Reflections on my year of poetry and some advice on the practice of writing every day

On the 30th of June I wrote the 365th poem of my year of poetry, posted it here on my blog, breathed a humungous sigh of relief and promptly collapsed in exhaustion. Now, after a well-earned rest, I have been reflecting on my experiences over the past year and I wanted to share some of these with you.

First of all, it took me a little while to truly comprehend that I was finished and even longer to actually pat myself on the back. For me, I think the mixed emotions of completing a large creative project like this are akin to reading a good book: the feel of satisfaction as you linger on that last page, the sadness as you close the cover and put it down, the feeling of still being immersed in that world, but now less tangible, still lingering in your thoughts and dreams even as you search for the next good book, knowing it will not be the same, but hoping for something just as satisfyingly different and dazzling.

Nonetheless, since the final day (well, after a few days off to be completely honest) I have endeavoured to maintain the practice of writing a little bit each day. Many writers talk about the need to write every day, and from my personal experience I couldn’t agree more. Writing every day makes writing easier, no matter how hard it might be to get those first few words out, or how mediocre some of the more forced writing may be, inspiration visits more often, the writing itself improves, and the most boring mundane experience or object may transform into a beautiful poem or piece of prose. In fact, I found sometimes the only hard thing was tearing myself away from this world of words and imagination and back into the everyday.

That said, writing a poem a day was a challenge, and as elated as I am to have managed it, there were definitely times when I felt overwhelmed and thought about giving up. Of course I didn’t, partly because of that ever-present fear of failure, partly because I committed to the challenge with a friend who was doing a similar project with photography, and even though we weren’t working together there was a sense of not being entirely alone in this commitment, and partly due to sheer stubborn determination. But in the end I think what really got me through was the realisation that as it was my challenge, it was also up to me to set the rules.

This came about as the months went on, and particularly as I saw myself fall behind my desired outcomes; going from my first month of finished sonnets and polished form poems to drafts that went nowhere and formulaic poems with bad rhymes. I soon realised that if I wanted to complete this challenge to my satisfaction, retain my sanity, and do other necessary work, I was going to have to compromise on exactly how I defined a poem, and sometimes even how I defined a day. So, in the end, I have poems ranging from sets of haiku, some jumbled masses of words that I will one day turn into better poems, to a series of epics in iambic pentameter, a score or so of sonnets and various other forms of verse, and even one sestina.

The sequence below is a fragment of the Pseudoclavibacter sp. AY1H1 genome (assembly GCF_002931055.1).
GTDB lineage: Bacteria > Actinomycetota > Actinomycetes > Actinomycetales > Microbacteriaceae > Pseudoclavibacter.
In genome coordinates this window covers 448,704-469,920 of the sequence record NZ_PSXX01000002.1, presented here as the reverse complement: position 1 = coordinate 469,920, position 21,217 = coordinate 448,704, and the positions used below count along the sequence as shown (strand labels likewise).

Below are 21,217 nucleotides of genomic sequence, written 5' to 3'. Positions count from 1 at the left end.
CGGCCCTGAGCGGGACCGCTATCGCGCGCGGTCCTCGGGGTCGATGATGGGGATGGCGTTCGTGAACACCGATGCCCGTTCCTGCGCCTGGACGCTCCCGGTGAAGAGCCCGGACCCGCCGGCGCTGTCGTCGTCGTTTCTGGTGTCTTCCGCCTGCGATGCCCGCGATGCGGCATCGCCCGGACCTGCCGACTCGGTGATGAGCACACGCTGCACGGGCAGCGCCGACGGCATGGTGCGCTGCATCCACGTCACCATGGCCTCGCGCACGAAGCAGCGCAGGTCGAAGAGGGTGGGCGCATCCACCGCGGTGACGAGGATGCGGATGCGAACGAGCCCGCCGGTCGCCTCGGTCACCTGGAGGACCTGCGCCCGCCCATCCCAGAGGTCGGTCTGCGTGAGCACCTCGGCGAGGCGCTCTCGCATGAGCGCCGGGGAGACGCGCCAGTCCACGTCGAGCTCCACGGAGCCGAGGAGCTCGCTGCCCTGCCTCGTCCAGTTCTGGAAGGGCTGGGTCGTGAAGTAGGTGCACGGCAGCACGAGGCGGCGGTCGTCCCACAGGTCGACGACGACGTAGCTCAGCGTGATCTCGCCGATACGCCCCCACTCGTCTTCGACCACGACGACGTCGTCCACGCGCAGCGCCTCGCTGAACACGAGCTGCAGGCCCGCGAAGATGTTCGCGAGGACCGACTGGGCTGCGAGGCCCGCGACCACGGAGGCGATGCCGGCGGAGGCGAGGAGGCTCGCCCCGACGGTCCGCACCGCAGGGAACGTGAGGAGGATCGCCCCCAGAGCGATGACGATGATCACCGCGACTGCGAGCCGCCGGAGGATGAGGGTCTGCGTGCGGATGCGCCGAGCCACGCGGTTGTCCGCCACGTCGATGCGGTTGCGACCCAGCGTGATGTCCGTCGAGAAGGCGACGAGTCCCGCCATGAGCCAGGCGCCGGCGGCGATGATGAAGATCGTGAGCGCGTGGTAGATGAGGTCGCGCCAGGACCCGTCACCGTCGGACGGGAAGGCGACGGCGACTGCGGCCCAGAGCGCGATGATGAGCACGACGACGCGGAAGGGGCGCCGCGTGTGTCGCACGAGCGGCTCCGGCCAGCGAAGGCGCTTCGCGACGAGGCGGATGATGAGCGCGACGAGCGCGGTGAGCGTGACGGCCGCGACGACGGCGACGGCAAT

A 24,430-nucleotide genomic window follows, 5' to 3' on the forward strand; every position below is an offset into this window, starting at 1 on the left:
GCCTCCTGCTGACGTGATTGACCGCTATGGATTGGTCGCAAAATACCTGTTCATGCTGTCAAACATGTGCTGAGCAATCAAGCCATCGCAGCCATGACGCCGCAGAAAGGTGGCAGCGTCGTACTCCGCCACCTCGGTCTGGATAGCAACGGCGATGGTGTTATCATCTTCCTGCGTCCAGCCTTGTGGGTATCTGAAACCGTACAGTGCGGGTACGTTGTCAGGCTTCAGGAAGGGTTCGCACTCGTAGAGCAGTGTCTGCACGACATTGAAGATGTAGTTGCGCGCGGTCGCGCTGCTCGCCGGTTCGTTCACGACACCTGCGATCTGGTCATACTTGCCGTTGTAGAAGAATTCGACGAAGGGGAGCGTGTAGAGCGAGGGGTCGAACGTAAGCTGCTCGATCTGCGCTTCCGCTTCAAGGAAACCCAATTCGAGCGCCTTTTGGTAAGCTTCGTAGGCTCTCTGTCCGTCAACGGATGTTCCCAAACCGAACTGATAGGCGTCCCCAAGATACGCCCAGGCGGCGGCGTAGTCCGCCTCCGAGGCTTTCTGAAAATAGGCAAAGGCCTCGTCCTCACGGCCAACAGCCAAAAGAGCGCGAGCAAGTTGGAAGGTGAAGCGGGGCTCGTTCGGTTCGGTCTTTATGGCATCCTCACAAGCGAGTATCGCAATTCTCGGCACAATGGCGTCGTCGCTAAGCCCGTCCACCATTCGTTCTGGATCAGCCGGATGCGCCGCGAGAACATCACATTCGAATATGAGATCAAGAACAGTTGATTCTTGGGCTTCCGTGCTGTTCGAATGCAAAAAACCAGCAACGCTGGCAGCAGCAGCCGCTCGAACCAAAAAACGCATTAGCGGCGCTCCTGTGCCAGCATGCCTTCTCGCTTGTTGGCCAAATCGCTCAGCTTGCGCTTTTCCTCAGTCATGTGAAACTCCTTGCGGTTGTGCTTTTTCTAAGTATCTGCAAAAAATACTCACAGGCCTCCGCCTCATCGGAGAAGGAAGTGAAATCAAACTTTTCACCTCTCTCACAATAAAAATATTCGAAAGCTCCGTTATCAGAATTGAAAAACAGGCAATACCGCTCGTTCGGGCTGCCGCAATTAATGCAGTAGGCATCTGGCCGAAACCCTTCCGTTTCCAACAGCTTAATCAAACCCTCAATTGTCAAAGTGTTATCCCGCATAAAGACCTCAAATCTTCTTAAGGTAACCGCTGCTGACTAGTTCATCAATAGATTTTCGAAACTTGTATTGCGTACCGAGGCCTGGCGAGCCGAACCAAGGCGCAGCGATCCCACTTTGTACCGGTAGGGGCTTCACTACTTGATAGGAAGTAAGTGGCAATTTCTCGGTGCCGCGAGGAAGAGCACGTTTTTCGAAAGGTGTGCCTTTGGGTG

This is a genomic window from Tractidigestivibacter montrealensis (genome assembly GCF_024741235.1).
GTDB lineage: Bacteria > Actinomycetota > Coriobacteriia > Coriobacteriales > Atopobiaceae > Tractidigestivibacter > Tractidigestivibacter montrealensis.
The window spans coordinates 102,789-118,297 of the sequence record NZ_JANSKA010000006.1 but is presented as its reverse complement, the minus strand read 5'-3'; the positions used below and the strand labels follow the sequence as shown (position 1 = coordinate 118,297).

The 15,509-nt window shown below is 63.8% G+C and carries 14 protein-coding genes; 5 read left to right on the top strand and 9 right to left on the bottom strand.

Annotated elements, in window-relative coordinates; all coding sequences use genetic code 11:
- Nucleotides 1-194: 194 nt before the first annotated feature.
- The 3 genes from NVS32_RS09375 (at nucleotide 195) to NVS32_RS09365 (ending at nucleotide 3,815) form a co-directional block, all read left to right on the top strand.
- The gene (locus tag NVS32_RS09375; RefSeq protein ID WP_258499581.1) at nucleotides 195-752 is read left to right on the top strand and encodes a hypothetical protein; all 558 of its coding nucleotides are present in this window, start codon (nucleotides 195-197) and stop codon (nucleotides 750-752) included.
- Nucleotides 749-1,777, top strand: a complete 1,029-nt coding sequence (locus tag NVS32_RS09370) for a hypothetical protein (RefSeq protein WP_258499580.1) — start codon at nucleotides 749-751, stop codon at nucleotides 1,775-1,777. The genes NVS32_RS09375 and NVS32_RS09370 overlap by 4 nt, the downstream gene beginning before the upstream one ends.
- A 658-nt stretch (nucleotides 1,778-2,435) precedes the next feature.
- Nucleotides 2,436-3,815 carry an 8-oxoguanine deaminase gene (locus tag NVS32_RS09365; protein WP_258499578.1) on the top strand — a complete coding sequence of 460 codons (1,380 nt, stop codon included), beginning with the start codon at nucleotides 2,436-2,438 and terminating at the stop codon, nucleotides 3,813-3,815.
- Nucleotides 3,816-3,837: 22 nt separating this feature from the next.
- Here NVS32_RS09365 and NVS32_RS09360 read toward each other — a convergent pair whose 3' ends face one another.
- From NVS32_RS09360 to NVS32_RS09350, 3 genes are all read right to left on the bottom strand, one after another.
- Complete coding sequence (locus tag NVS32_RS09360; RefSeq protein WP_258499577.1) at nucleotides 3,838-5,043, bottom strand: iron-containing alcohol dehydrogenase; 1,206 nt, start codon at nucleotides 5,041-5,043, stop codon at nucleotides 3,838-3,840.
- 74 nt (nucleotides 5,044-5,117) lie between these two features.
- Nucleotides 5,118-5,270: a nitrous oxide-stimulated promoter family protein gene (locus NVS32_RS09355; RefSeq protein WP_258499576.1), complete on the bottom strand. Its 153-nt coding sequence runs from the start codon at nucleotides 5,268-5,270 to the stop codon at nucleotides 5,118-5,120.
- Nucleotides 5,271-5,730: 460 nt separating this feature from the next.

There are many more things I would like to write about this past year of poetry, but I don’t want to go on too much so instead I have composed a short list of some of the things I learnt over the past year:

  • Sometimes you have to make your own rules, regardless of what anyone else says, ie. what constitutes a poem, what constitutes a final draft, what constitutes a day even.
  • If it comes to a choice between being a little late or sacrificing the quality of your writing, never sacrifice your writing, never, ever.
  • The many urgent things that demand your attention when you have a looming deadline lose all sense of urgency as soon as time once more becomes available.
  • Finally, a poem is never finished, every rewrite, every reread, every new person who reads it, all bring with them new layers and depth of meaning and interpretation.

Now I have finished, my friends keep asking me what I will write next. The answer, as yet, eludes me. I have too many words in my head and not enough ink or paper existing with which to write them. For now, my task is to continue the practise of writing every day, regardless of what I write, and see where my words will take me.


A farewell, for now

To this meditation,
this writing of a poem a day,
you have been my project for a year,
a year so hard in many ways,
strewn with difficulties in mind, body and soul,
but also fond times, friendships both new and long,
but most of all a year of learning,
of soul searching, meditation and inspiration,
and celebrating my one true love—
my words, my muse, my poetry—
but my time is up, and so for now
I say farewell,
but only for a day or two,
before my heart will bear me back
to continue once more this journey in verse.



One thought on “Reflections on my year of poetry and some advice on the practice of writing every day

  1. kneal1 says:

    wow this so powerful- thank you, I’m so glad I came here and found this. Such an inspiring project I’ve always wanted to try but didn’t know it could be done… Many blessings to you and thank you again…

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